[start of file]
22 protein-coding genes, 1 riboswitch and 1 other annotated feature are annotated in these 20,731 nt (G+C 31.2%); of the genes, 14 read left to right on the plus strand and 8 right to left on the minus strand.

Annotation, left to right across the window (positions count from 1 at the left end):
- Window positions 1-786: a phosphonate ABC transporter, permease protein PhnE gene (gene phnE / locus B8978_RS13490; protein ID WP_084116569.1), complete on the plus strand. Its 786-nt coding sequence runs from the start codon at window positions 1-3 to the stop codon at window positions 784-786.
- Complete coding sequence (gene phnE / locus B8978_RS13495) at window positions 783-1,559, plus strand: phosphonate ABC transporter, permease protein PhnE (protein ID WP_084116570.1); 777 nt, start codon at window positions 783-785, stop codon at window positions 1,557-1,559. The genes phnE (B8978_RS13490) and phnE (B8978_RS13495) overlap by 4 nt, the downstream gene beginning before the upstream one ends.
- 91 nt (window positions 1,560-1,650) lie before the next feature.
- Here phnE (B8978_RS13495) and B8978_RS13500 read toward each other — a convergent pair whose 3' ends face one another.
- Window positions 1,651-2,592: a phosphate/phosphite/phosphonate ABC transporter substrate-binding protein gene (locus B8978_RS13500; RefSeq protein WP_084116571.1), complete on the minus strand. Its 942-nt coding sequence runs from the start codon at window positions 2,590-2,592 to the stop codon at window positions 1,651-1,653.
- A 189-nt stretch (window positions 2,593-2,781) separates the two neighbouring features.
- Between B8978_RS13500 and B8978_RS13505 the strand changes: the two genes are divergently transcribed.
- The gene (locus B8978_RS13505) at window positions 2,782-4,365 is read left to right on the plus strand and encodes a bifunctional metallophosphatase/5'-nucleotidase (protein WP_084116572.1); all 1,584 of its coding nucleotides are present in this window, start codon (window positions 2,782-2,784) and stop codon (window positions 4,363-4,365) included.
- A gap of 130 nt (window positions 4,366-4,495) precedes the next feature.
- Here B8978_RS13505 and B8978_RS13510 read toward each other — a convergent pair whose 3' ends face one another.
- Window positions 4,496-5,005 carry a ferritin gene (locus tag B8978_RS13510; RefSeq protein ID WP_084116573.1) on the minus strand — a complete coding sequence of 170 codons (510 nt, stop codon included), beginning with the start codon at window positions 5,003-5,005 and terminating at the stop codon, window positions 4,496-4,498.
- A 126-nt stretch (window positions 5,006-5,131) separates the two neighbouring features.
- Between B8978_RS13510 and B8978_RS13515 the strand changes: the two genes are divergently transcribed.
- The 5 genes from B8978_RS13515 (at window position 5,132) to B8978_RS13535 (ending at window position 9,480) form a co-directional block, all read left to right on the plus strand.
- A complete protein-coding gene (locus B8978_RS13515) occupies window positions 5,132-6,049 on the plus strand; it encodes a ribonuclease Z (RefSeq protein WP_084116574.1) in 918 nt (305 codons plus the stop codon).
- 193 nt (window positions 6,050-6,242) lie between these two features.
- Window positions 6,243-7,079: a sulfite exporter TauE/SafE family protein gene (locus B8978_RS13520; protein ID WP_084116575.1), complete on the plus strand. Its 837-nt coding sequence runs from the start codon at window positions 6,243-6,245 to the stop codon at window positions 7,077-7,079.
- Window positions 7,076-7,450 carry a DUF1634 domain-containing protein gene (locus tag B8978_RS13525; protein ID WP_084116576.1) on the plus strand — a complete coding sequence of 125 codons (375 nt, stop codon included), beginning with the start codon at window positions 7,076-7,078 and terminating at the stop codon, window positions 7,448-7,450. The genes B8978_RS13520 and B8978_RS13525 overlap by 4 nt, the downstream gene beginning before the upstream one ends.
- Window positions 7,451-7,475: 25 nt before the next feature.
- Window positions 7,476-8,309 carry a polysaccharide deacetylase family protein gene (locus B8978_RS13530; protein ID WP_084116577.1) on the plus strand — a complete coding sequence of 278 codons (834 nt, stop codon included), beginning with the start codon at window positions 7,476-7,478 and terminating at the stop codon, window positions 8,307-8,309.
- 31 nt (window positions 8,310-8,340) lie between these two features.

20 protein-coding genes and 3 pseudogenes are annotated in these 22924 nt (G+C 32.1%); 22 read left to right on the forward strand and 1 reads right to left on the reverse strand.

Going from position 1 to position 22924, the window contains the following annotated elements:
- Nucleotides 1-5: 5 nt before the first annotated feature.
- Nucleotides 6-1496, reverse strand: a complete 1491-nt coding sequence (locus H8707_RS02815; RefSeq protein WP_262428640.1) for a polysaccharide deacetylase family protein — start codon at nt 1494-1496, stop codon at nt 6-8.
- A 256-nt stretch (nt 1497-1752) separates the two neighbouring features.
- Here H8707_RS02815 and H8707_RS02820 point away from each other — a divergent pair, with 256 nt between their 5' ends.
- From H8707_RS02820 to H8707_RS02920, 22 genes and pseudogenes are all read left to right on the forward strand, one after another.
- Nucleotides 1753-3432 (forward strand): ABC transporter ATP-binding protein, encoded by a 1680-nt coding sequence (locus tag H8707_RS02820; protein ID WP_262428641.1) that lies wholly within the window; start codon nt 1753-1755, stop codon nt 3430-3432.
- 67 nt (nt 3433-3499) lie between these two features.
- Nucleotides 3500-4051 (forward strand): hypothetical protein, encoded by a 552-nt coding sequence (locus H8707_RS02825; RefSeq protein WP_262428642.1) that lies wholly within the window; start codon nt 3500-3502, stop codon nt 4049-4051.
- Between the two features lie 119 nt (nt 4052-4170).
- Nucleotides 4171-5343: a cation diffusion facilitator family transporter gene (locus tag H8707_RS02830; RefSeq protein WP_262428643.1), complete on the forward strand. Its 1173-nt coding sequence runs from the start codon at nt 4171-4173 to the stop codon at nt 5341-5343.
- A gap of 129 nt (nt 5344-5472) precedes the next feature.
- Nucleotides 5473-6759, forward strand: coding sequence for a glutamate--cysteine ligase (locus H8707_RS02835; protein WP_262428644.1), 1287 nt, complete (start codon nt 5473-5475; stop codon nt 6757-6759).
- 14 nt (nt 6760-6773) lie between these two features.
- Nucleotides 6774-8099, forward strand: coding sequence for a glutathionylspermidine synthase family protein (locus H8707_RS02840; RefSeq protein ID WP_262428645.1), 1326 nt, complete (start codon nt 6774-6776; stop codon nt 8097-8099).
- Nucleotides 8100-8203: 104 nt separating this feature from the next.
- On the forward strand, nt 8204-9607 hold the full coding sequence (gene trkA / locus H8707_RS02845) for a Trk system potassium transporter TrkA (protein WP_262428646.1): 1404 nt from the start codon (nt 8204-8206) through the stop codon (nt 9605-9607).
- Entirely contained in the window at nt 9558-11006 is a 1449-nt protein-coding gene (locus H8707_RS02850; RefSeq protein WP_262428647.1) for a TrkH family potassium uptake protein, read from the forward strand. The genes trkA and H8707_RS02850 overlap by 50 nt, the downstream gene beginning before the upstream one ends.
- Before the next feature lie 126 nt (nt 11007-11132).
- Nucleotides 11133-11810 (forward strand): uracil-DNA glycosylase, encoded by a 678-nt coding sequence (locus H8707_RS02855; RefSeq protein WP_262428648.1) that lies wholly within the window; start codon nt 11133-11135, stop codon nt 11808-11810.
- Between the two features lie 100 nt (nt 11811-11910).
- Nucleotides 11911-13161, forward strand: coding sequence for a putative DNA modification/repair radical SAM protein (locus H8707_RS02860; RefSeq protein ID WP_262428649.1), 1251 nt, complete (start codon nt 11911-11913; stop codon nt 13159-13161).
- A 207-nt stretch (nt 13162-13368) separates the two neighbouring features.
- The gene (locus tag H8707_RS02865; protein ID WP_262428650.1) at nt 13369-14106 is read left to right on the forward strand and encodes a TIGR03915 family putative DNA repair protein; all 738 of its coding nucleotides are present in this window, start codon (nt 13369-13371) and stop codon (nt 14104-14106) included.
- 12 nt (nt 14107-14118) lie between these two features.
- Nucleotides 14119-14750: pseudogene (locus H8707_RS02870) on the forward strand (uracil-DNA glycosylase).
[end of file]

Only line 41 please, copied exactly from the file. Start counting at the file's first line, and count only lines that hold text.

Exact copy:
- On the forward strand, nt 8204-9607 hold the full coding sequence (gene trkA / locus H8707_RS02845) for a Trk system potassium transporter TrkA (protein WP_262428646.1): 1404 nt from the start codon (nt 8204-8206) through the stop codon (nt 9605-9607).